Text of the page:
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The extracellular pH (pH(e) ) of solid tumors is acidic, and there is evidence that an acidic pH(e) is related to invasiveness. Herein, we describe an MRI single-infusion method to measure pH(e) in gliomas using a cocktail of contrast agents (CAs). The cocktail contained gadolinium-1,4,7,10-tetraazacyclododecane-1,4,7,10-tetraaminophosphonate (GdDOTA-4AmP) and dysprosium-1,4,7,10-tetraazacyclododecane-N,N,N,N-tetrakis(methylenephosphonic acid) (DyDOTP), whose effects on relaxation are sensitive and insensitive to pH, respectively. The Gd-CA dominated the spin-lattice relaxivity ?R(1) , whereas the Dy-CA dominated the spin-spin relaxivity ?R(2)*. The ?R(2)* effects were used to determine the pixel-wise concentration of [Dy] which, in turn, was used to calculate a value for [Gd] concentration. This value was used to convert ?R(1) values to the molar relaxivity ?r(1) and, hence, pH(e) maps. The development of the method involved in vivo calibration and measurements in a rat brain glioma model. The calibration phase consisted of determining a quantitative relationship between ?R(1) and ?R(2)* induced by the two pH-independent CAs, gadolinium-diethylenetriaminepentaacetic acid (GdDTPA) and DyDOTP, using echo planar spectroscopic imaging (EPSI) and T(1) -weighted images. The intensities and linewidths of the water peaks in EPSI images were affected by CA and were used to follow the pharmacokinetics. These data showed a linear relationship between inner- and outer-sphere relaxation rate constants that were used for CA concentration determination. Nonlinearity in the slope of the relationship was observed and ascribed to variations in vascular permeability. In the pH(e) measurement phase, GdDOTA-4AmP was infused instead of GdDTPA, and relaxivities were obtained through the combination of interleaved T(1) -weighted images (R(1) ) and EPSI for ?R(2)*. The resulting r(1) values yielded pH(e) maps with high spatial resolution.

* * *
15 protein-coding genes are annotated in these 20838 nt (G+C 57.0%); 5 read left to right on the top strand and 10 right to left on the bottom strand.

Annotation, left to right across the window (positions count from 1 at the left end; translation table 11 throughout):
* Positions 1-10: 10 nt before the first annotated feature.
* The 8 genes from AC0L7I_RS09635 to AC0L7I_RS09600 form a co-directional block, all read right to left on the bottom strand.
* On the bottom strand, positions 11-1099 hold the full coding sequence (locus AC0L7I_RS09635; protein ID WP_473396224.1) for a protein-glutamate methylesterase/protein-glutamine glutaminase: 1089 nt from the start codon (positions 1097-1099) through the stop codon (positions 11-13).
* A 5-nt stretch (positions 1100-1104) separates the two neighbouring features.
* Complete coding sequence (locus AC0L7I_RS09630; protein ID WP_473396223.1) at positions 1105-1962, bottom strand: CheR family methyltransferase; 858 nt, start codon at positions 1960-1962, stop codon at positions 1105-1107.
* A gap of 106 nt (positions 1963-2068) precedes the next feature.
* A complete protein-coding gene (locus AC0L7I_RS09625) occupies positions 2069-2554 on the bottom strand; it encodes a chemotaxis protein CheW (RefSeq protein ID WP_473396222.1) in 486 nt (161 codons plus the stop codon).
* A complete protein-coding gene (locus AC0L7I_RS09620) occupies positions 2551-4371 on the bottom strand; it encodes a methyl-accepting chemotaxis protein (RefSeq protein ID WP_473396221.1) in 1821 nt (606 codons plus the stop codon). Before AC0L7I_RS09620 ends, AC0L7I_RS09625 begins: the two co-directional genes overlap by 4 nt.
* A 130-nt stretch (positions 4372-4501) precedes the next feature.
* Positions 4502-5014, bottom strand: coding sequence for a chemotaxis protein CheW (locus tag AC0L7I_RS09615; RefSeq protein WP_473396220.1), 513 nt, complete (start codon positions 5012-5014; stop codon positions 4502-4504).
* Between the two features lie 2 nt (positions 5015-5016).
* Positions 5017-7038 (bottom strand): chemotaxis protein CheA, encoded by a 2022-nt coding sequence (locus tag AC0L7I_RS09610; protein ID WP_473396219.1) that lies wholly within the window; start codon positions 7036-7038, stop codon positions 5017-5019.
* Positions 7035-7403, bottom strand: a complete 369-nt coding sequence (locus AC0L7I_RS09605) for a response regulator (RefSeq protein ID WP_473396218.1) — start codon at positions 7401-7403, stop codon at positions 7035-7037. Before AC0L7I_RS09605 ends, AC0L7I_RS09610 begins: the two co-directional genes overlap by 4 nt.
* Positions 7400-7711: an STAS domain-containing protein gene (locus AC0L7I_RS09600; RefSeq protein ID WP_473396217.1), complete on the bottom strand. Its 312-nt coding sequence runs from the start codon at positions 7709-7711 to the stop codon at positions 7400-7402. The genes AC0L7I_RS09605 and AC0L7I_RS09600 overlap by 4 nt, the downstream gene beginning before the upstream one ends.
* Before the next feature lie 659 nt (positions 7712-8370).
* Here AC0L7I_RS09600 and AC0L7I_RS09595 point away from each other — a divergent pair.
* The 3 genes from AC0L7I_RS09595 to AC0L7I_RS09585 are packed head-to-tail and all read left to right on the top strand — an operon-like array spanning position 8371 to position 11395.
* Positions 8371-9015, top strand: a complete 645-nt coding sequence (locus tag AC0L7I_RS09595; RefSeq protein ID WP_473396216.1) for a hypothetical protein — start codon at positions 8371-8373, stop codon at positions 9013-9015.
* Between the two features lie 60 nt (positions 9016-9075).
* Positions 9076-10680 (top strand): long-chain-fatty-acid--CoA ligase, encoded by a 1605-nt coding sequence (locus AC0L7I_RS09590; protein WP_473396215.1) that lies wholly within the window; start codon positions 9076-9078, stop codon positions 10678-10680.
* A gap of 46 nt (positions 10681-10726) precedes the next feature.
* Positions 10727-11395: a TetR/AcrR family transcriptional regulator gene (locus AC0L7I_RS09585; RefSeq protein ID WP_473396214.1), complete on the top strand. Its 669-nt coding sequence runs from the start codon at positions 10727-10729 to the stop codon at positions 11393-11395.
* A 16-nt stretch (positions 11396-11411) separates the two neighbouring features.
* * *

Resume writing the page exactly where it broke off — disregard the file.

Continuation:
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Reduction of metastasis using a non-volatile buffer.
Clin. Exp. Metastasis
PUBLISHED: 01-05-2011
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The tumor microenvironment is acidic as a consequence of upregulated glycolysis and poor perfusion and this acidity, in turn, promotes invasion and metastasis. We have recently demonstrated that chronic consumption of sodium bicarbonate increased tumor pH and reduced spontaneous and experimental metastases. This occurred without affecting systemic pH, which was compensated. Additionally, these prior data did not rule out the possibility that bicarbonate was working though effects on carbonic anhydrase, and not as a buffer per se. Here, we present evidence that chronic ingestion of a non-volatile buffer, 2-imidazole-1-yl-3-ethoxycarbonylpropionic acid (IEPA) with a pK (a) of 6.9 also reduced metastasis in an experimental PC3M prostate cancer mouse model. Animals (n = 30) were injected with luciferase expressing PC3M prostate cancer cells either subcutaneously (s.c., n = 10) or intravenously (i.v., n = 20). Four days prior to inoculations, half of the animals for each experiment were provided drinking water containing 200 mM IEPA buffer. Animals were imaged weekly to follow metastasis, and these data showed that animals treated with IEPA had significantly fewer experimental lung metastasis compared to control groups (P < 0.04). Consistent with prior work, the pH of treated tumors was elevated compared to controls. IEPA is observable by in vivo magnetic resonance spectroscopy and this was used to measure the presence of IEPA in the bladder, confirming that it was orally available. The results of this study indicate that metastasis can be reduced by non-volatile buffers as well as bicarbonate and thus the effect appears to be due to pH buffering per se.